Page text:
Effective communication helps ensure that a client is kept fully informed and understands all aspects of the complementary therapist treatment.
Australia’s Advertising Regulations: What applies to complementary therapists?
Advertising regulations that apply to complementary therapists, and the importance of having a clear understanding of what is and is not compliant when advertising in Australia.
Advertising your complementary services gives you the opportunity to attract more customers, but are you aware of your legal requirements when doing so?
In this article, Edward Mitchell and Scott Shelly of leading health law firm Barry Nilsson discuss the advertising regulations that apply to complementary therapists, and the importance of having a clear understanding of what is and is not compliant when advertising in Australia.
This article focuses on advertising regulations applicable to Australia only.
Which regulations should you be aware of?
It’s important that your advertisements do not breach the following:
- the Code of Conduct for General Health Services;
- the Therapeutic Goods Advertising Code; or
- the Australian Consumer Law (ACL).
How does the Code of Conduct for General Health Services apply to complementary therapists?
The Code of Conduct for General Health Services applies to all general health services that are not regulated by the Australian Health Practitioner Regulation Agency (Ahpra). As a complementary therapist, the general code of conduct applies to you.
To maintain compliance with the general code of conduct, you must not:
- mislead about your products, services or qualifications;
- make false claims about curing serious illnesses; or
- discourage patients from seeking other health care or refuse to cooperate with practitioners if they do.
What should you consider before proceeding with an advertisement?
- Distinguish between the disease and symptoms - the advertisement must be clear as to whether the complementary therapies treat the disease or symptom of the disease or condition.
- Substantiating claims - always make sure that claims are substantiated with evidence.
- Acceptable evidence for advertising - any evidence included with advertising needs to be up to date, of a higher level, and be quantitative evidence. Anything that hasn’t been updated for the past five years is not acceptable evidence.
- An advertiser using the words 'safe and effective' must be careful as in many circumstances they can often be recognised as misleading.
What if you sell or use therapeutic goods?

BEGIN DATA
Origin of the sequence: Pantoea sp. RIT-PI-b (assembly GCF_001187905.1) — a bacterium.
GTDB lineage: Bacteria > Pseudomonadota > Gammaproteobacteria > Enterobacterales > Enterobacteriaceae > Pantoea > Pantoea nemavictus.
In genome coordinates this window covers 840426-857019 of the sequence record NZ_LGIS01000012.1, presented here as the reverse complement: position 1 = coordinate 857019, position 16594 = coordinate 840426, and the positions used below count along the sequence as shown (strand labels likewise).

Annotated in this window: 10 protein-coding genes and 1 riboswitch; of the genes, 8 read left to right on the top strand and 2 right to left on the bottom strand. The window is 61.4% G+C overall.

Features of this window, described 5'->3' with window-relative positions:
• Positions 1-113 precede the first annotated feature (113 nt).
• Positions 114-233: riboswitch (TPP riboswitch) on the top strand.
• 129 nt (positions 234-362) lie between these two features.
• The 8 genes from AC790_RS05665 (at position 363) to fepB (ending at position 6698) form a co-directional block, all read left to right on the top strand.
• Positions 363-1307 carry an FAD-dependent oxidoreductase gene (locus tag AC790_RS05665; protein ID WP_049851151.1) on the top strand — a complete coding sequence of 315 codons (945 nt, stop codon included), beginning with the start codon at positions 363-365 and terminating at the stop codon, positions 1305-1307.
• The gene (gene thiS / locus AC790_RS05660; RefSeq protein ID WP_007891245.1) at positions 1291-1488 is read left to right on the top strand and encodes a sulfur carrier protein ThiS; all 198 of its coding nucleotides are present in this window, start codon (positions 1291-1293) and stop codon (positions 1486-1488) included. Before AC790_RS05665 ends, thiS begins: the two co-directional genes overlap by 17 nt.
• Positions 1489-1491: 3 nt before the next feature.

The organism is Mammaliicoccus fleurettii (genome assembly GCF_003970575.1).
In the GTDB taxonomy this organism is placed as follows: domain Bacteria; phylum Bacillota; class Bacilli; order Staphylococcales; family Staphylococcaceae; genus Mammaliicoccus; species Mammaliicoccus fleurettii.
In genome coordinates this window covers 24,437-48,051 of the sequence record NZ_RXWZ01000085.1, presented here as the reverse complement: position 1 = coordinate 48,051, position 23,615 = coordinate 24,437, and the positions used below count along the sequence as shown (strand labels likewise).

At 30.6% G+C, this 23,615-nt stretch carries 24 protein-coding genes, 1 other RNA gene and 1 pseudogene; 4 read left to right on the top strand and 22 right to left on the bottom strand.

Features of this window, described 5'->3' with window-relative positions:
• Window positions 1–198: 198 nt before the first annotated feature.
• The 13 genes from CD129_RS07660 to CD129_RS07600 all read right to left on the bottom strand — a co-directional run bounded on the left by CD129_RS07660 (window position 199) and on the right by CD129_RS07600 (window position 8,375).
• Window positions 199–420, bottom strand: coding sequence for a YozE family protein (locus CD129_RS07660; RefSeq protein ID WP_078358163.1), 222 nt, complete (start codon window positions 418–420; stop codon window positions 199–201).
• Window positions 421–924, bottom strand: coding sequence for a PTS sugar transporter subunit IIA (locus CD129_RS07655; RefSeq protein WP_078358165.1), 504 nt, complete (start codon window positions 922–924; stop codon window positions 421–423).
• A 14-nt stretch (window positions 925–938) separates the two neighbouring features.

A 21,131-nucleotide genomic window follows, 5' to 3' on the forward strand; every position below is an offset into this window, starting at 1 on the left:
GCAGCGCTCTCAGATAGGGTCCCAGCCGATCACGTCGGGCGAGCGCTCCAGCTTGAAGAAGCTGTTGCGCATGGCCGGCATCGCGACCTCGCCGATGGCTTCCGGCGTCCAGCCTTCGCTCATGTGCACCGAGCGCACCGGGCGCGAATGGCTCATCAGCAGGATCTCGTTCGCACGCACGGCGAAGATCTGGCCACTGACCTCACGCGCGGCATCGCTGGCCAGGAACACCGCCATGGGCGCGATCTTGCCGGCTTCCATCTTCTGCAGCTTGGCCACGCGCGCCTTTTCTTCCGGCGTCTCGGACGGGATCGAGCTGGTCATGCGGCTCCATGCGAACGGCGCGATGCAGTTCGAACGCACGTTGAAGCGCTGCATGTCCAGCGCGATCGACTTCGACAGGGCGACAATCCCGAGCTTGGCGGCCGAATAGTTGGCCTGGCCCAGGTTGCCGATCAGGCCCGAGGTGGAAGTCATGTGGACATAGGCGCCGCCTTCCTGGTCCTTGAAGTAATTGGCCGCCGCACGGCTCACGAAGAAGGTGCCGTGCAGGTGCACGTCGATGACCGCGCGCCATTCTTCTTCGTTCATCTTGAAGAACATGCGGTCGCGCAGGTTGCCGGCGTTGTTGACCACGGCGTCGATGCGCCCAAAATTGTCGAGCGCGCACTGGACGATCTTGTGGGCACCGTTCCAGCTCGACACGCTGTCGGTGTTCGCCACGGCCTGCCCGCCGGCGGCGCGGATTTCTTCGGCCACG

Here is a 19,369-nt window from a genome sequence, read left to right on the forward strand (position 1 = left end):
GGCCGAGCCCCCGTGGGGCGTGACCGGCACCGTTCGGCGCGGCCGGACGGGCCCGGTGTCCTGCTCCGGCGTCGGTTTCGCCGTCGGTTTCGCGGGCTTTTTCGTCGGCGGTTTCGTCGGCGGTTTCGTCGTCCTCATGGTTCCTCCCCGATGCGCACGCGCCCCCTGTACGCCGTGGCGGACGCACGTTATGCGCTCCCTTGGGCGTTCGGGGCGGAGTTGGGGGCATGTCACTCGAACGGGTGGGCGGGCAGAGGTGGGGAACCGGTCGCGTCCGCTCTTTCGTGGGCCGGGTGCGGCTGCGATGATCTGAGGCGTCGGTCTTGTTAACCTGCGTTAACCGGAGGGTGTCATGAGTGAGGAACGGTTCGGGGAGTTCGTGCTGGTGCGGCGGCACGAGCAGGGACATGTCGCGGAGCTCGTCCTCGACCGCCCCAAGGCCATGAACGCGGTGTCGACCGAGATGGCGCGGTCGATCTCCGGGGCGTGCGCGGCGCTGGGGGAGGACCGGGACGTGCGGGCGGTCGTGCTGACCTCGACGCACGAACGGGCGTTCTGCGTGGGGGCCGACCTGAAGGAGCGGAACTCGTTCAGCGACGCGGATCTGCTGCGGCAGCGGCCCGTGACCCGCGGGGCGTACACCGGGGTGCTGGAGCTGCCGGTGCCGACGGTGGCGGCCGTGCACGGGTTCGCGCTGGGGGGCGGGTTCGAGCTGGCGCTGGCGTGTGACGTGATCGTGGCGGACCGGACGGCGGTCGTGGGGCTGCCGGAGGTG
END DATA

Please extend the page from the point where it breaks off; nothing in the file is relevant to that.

The Therapeutic Goods Administration (TGA) governs the use of ‘therapeutic goods’, which are products designed for use in people involving diagnosis or management of a disease, injury or physiological process. Some examples of these include:
- Cosmetic injectables
- Medical cannabis prescribing
- Compounded medicines
- Human cell & tissue products
Advertising for services that inherently involve therapeutic goods need to comply with the legislative requirements for advertising therapeutic goods as well as any requirements governing the advertising of services.
What is the Australian Consumer Law (ACL)?
Under the ACL, among other things, you must not engage in misleading advertising relating to qualifications, expertise, costs or possible outcomes. The Australian Competition & Consumer Commission (ACCC) is responsible for investigating complaints relating to breaches of the ACL. The ACCC’s powers include issuing infringement notices, seeking agreements from advertisers, instituting court action, seeking penalties including damages, restrictions and advertising corrections.
It is important to be aware of the above considerations before going ahead with any form of advertising (whether through television, radio, internet, print or any other form of media), to ensure that your advertising complies with the law.
How can BMS help?
BMS is the official insurance broker for IICT. If you hold IICT member insurance with BMS and receive a complaint regarding your services, reach out to BMS via email on firstname.lastname@example.org
To find out more about IICT Membership and exclusive access to insurance for all your complementary therapies, please click here.
This article was facilitated by BMS and written by Edward Mitchell and Scott Shelly of Barry Nilsson.
This article provides commentary and general information only, and does not constitute legal or other professional advice. BMS and Barry Nilsson attempt to ensure that the material is accurate and current, but do not guarantee or warrant the accuracy, completeness or currency of the information provided. BMS and Barry Nilsson disclaim all liability for loss and/or damage that may result from the use of this article and/or its contents. Readers should seek legal advice suitable to their specific circumstances before making any decision, or taking or refraining from taking any action.
The contents of this article are correct as of 07.06.2023. Please note that relevant laws, regulations and guidance can change at any time.
BMS Risk Solutions Pty Ltd (BMS) AFSL 461594, ABN 45161187980 (AUS members) and BMS Risk Solutions (NZ) Limited (BMS), FSP 696531, NZBN 9429047279339 (NZ members) is the official and exclusive insurance broker for the IICT member insurance program in Australia and New Zealand. BMS is part of the wider BMS group, which is dedicated to providing coverage and value-added services to associations and their members. BMS group includes Lloyd’s broker BMS Group Ltd. The BMS group provides cover to more than 700,000 healthcare and regulated professionals through more than 100 associations across Australia, Canada, Europe and New Zealand.
Article written by: Edward Mitchell and Scott Shelly of Barry Nilsson
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